How to Prepare an Ex Parte Motion

By Alisa Stevens

Parties use ex parte motions to expedite a court case. If the court grants the motion, the ex parte schedules the hearing for an earlier date and only one party needs to be present for the judge to adjudicate the case. Courts generally reserve ex parte motions for emergency situations or uncontested matters. Emergency situations include child endangerment, spousal abuse, elderly issues or mental capacity. In these cases, getting into court quickly is important and in the best interests of the parties involved.

Download the ex parte application forms from the relevant court website. Some courts have one form, while others have separate forms for the type of case. For example, California has different ex parte applications for domestic issues, guardianship, property and other civil cases. If you are unclear which form to use, go to the court clerk's office and they can help you.

Complete the ex parte application package. Standard information for the main form includes parties' names, case name, relevant court and reason for ex parte application. Fill out and notarize an affidavit stating your detailed reasons for requesting the ex parte motion. Include a proposed order that states what you want the judge to do and the court to enforce. Draft the order so it is ready for the judge's signature. Also, include a list of witnesses that you want subpoenaed to testify at the hearing.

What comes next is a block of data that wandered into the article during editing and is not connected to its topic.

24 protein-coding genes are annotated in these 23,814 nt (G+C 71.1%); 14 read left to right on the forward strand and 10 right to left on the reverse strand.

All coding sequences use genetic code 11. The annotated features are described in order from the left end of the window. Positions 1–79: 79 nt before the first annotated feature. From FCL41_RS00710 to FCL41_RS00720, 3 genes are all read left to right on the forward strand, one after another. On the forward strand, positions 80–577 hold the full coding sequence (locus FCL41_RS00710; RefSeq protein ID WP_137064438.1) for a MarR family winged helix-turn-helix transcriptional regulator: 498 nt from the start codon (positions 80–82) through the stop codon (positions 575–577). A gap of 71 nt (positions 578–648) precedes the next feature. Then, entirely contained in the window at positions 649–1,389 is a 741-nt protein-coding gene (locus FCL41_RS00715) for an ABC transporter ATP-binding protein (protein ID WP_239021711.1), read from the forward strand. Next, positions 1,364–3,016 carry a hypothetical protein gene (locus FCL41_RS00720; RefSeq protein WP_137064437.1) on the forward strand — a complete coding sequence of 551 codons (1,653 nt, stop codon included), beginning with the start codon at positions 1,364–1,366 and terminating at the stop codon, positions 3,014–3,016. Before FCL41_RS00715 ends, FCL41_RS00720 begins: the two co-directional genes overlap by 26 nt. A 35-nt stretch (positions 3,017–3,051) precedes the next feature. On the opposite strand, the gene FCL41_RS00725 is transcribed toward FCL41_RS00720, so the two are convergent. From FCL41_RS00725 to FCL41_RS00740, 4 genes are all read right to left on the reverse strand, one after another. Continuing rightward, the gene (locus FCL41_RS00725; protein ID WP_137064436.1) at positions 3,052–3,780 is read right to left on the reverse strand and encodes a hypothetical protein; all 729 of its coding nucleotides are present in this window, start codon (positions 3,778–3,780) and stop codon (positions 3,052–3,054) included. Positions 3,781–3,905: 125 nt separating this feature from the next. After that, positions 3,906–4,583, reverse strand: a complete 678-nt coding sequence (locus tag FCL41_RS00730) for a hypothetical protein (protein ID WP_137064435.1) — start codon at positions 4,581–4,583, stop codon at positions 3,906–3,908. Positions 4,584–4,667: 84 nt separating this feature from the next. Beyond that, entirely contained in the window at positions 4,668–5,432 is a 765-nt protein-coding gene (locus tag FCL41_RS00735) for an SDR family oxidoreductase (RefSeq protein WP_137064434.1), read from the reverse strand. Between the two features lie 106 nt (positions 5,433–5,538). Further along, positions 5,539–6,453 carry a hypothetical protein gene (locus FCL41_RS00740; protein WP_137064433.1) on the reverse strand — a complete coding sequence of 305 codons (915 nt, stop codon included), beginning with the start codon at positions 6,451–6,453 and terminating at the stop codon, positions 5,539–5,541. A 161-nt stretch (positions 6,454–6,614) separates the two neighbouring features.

File the form and pay the appropriate fee in the court clerk's office. The clerk will notify parties of the ex parte motion hearing date.

Serve the completed package to all relevant parties. Some states allow notice by telephone, but most require mail, fax or in-person delivery. You can hire a process server for a small fee to deliver the papers.

Attend the hearing on your motion, if necessary. Be prepared to state your case to the judge including witnesses' statements and other evidence showing why she should rule in your favor. Some jurisdictions do not require hearings. In this case, wait for notification from the court regarding the outcome of your ex parte application.

About the Author

Alisa Stevens has been writing articles and business/marketing materials since 1994. She has experience writing for and about a variety of industries, including the legal, transportation, government and education sectors. Stevens holds a B.A. in journalism and an M.B.A. from Arizona State University, as well as a J.D. from Loyola Law School.